“So often when students . . . are suspended and then they come back, nothing has been resolved,” she said. “In fact, they’re probably more angry — angry with their peers, angry with the school — or they’ve been sitting at home playing video games. There’s really nothing instructional or constructive that’s being done.”
Restorative justice is “kum ba yah with an edge,” she said.
“When there’s a problem, we want to focus on: What’s driving it? How can we help? That’s a big change from looking at the surface behavior and just punishing: ‘You’ve violated this rule so out you go, no questions asked.’”
Kevin Kelly, an art teacher at West High, said the school’s approach to discipline prepares students for the real world, where they’ll deal with conflict at work or in personal relationships.
“With the traditional model, somebody steps out of line and they get sent away from the situation, whether that’s to an administrator or out in the hall — away, away, away — go see a counselor, whatever the case may be,” Kelly said.
“This model . . . helps them understand what it’s like to grow up and be an adult, and how to own up to the things we say and do,” he said.
“One comment I make a lot to students is, ‘We’re all going to have to be in here next time, together, so what’s that going to be like?’ It’s about helping them think past that heated moment when they’re not thinking about the future at all.”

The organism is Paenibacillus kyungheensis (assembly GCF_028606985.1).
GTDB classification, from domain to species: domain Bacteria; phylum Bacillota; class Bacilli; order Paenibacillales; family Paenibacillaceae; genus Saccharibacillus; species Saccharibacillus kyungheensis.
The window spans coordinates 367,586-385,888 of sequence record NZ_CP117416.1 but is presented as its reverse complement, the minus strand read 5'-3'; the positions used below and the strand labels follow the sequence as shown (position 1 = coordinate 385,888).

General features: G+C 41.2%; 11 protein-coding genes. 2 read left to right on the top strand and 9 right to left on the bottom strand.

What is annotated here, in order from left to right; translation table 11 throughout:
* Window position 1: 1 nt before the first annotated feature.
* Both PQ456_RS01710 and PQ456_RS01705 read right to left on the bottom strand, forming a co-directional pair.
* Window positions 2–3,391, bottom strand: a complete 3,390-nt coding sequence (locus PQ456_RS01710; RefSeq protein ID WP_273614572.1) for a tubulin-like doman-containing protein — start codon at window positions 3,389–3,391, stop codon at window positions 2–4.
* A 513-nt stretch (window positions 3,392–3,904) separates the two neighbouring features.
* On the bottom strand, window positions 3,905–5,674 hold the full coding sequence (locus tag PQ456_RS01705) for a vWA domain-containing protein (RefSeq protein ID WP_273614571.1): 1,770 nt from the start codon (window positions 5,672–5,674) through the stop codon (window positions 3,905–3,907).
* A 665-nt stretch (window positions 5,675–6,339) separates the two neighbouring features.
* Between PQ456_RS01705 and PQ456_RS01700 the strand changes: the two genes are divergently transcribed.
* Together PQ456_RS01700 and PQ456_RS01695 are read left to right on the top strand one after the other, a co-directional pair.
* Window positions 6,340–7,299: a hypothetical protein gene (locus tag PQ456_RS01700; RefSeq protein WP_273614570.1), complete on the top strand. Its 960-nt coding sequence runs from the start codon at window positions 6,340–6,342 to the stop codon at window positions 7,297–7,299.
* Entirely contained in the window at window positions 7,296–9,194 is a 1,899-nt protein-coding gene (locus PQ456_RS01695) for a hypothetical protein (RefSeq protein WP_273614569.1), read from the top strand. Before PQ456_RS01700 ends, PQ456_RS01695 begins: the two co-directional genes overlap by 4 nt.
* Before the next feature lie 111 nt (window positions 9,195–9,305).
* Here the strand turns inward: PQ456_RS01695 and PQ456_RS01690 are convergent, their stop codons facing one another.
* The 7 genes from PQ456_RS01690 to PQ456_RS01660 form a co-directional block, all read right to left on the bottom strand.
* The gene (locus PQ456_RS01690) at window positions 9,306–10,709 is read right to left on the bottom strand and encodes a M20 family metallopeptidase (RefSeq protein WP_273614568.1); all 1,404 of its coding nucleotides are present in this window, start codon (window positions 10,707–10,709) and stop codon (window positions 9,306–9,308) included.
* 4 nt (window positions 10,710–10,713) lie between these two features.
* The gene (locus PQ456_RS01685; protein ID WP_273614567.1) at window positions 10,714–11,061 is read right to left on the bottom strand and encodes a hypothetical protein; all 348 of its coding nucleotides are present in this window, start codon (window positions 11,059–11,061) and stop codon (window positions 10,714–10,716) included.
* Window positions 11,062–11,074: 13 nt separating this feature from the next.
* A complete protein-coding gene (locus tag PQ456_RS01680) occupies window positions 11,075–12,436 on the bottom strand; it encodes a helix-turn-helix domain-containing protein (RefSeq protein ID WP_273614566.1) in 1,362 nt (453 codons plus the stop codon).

Behavioral incident reports from the Kansas Department of Education show a steady decline in suspensions at West High, from 118 in the 2014-15 school year to 81 last year.
Petersen and Rob Simon, who oversee restorative justice at West, have trained other Wichita middle- and high-school administrators about the approach, and that’s having an effect districtwide.
During the first 60 days of this school year, Wichita middle schools recorded 211 fewer office referrals than the same period last year, said Thompson, the superintendent. In high schools, incidents were down by more than 1,200.
Restorative justice is just one prong of the district’s new approach to behavior and its efforts to reduce suspensions, particularly among students of color, the superintendent said.
Since Thompson took the helm in 2017, the district launched Bryant Opportunity Academy, a school for elementary students with behavior problems; started BAASE — Better Academics and Social Excellence — a group aimed at inspiring middle-school boys of color toward college; and formed an administrative committee focused on closing the achievement gap both in academics and behavior.
In Wichita, students of color are disciplined at higher rates than their white peers, a trend that mirrors racial disparities throughout the country.
In Wichita public schools in 2015-16, the most recent year for which U.S. Office of Civil Rights data is available, black students made up about 19 percent of total enrollment. But they accounted for about 32 percent of in-school suspensions, 33 percent of out-of-school suspensions and more than 56 percent of expulsions.
“Closing the opportunity gap is about individual students and groups of students that we need to support,” Thompson said. “We do have work to do, and we will continue to get after it and continue to listen to our community and to the teachers in the field to help us move the organization forward.”